There is obviously something seriously wrong with the American jury system. Twenty years ago it was clear that the average juror was too ignorant to understand basic scientific evidence (corrupt DNA does not make it likelier to transform into the main suspect’s DNA). America’s education system has, during my lifetime, been criticised to the point that the NY Times pays writers to laud the virtues of the fascist Chinese system where a population of 1.4 billion has two universities known abroad, and where corruption is so rampant universities abroad refuse to acknowledge the qualifications gained from nearly all. Clearly ignorant people such as Bush and Palin are held up to be the best that a population of 300 million could hope for to represent them in these most challenging times. In the past this intelligence deficit was seen as threatening the country’s future scientists, economists, doctors… now it seems that it is affecting the very idea of justice itself. A dystopia if ever there was one.
www.tracesofevil.com

Jul 05, 2011 6:23pm EDT  --  Report as abuse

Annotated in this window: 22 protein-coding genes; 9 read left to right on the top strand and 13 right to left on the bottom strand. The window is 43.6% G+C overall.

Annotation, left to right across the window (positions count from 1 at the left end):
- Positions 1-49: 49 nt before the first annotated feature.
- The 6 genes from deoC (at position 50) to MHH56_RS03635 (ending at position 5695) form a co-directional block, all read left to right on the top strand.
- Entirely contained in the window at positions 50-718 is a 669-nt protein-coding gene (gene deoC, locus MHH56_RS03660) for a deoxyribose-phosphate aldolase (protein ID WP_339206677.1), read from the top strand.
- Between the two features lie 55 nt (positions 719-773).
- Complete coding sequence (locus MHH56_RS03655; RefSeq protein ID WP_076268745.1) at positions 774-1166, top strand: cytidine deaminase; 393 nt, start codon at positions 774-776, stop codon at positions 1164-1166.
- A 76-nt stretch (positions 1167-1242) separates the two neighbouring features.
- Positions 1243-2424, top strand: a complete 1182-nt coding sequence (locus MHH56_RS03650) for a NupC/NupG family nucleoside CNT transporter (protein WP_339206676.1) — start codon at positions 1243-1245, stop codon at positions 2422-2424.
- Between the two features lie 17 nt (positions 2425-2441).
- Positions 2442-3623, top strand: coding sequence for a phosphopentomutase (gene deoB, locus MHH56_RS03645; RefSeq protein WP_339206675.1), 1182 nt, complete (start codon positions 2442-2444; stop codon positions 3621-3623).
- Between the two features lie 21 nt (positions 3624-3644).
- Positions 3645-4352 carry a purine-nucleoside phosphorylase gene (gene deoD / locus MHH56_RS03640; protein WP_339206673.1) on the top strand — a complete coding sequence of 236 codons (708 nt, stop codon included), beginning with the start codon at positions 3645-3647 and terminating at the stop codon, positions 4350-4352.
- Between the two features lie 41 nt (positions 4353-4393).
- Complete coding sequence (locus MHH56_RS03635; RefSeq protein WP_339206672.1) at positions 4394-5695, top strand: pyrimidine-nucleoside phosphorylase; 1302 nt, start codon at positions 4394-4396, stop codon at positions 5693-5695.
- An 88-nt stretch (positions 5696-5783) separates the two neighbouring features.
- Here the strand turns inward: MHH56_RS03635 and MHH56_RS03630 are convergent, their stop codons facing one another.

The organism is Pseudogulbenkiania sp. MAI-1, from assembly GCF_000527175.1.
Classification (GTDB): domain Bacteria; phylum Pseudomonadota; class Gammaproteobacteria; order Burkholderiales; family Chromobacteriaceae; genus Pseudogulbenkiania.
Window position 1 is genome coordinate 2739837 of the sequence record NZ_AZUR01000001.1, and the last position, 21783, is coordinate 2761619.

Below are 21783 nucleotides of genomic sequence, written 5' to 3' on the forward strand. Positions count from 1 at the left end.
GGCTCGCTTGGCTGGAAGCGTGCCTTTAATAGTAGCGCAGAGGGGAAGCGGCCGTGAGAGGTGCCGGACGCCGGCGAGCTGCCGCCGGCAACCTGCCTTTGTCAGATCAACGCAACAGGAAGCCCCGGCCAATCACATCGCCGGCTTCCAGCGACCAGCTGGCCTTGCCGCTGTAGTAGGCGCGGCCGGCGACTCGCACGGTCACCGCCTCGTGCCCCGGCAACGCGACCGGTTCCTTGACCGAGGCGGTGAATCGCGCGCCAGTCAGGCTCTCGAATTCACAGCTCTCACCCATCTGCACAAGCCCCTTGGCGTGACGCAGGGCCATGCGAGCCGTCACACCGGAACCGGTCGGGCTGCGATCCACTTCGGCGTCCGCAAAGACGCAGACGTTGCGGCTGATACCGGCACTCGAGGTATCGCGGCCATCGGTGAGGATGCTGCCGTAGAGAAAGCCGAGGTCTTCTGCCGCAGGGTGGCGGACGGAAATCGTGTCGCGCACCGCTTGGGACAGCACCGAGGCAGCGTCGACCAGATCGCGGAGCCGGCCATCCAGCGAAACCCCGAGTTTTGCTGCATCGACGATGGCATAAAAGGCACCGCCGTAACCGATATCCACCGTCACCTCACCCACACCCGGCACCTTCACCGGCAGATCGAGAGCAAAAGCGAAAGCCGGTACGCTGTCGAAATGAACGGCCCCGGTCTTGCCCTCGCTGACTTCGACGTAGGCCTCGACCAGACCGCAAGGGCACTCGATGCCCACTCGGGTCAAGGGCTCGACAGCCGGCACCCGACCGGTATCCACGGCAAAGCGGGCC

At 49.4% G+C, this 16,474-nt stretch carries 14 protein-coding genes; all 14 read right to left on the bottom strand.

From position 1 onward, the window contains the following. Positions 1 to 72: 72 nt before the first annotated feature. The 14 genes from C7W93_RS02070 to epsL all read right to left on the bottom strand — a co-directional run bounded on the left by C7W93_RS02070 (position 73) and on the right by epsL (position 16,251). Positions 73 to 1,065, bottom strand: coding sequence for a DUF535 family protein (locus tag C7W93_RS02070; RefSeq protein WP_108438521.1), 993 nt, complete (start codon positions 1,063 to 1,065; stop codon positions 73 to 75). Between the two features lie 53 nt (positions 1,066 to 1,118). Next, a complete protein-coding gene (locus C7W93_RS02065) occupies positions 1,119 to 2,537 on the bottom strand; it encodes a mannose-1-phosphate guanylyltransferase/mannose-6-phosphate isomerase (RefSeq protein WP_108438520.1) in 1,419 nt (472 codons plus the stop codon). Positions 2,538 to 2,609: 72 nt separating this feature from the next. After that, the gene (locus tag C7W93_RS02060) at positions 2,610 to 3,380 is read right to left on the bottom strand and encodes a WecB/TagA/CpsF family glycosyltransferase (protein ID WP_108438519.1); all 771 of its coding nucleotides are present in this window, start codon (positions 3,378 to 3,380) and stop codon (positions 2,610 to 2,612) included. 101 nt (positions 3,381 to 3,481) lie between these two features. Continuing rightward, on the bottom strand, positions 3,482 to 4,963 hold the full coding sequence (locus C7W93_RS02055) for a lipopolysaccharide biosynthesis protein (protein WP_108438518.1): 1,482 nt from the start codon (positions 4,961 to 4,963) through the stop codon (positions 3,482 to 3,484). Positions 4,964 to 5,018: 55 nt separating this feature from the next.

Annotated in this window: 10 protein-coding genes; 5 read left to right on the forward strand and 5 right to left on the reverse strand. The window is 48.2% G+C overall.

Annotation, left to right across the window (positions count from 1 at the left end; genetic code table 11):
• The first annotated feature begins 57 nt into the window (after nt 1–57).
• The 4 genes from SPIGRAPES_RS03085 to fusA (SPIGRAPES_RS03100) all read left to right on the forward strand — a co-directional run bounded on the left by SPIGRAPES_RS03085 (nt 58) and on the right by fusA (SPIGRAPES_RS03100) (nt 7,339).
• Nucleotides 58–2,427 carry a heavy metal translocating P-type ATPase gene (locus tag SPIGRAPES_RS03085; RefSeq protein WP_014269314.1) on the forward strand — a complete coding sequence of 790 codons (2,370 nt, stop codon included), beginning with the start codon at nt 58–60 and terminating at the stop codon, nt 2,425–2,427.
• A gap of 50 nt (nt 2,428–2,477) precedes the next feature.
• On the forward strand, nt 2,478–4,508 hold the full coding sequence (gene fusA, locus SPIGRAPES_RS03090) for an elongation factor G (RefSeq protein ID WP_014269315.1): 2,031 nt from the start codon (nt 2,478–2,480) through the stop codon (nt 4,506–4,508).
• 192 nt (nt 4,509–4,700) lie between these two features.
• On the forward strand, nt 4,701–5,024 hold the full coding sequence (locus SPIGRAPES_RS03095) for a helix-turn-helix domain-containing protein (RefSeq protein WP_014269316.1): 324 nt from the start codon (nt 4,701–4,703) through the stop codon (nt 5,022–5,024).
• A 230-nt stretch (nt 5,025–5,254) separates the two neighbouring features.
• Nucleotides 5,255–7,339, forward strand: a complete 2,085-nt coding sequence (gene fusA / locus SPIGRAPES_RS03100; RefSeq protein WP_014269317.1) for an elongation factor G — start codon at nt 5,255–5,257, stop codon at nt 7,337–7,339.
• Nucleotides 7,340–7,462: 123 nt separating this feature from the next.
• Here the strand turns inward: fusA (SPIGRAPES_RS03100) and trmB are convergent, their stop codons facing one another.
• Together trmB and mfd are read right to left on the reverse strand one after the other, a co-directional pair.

kdmask wrote:
Wow.. so I guess the jury not hearing ALL the evidence is fine? Just like the OJ trial, so much information left out in this case due to legal mumbo-jumbo and smoke screens. The jury hears a select amount of information deemed “appropriate”.
The fact that the jury didn’t think not reporting your 2 year old missing for 31 days was a sign of abuse or neglect shows you how badly their thought process was.
Not only can she make money off of all of this, she can have more babies as soon as she wants to. Think about that.

Jul 05, 2011 6:24pm EDT  --  Report as abuse
I couldn’t be prouder of the American justice system. The 12 jurors from our very conservative Pinellas County did not get swayed by public opinion, and did their jobs: analyzed the evidence and rendered theri verdict. Even the media commentators who revved up the “Let’s get Casey” talk, stated repeatedly BEFORE the verdict was announced, that the jury was attentive throughout the trial, took notes, and looked serious. To turn around and say it was a travesty of justice that these “attentive” and “serious” jurors came out with a verdict that the lynch mob in the media was looking for, shows that the media who were making money off this case, do not deserve the same respect that we owe the “attentive” and “serious” jurors who gave their time and money to perform their civic duty, with the courage to do what was right, not what was popular. Hurray for the system!

Jul 05, 2011 6:25pm EDT  --  Report as abuse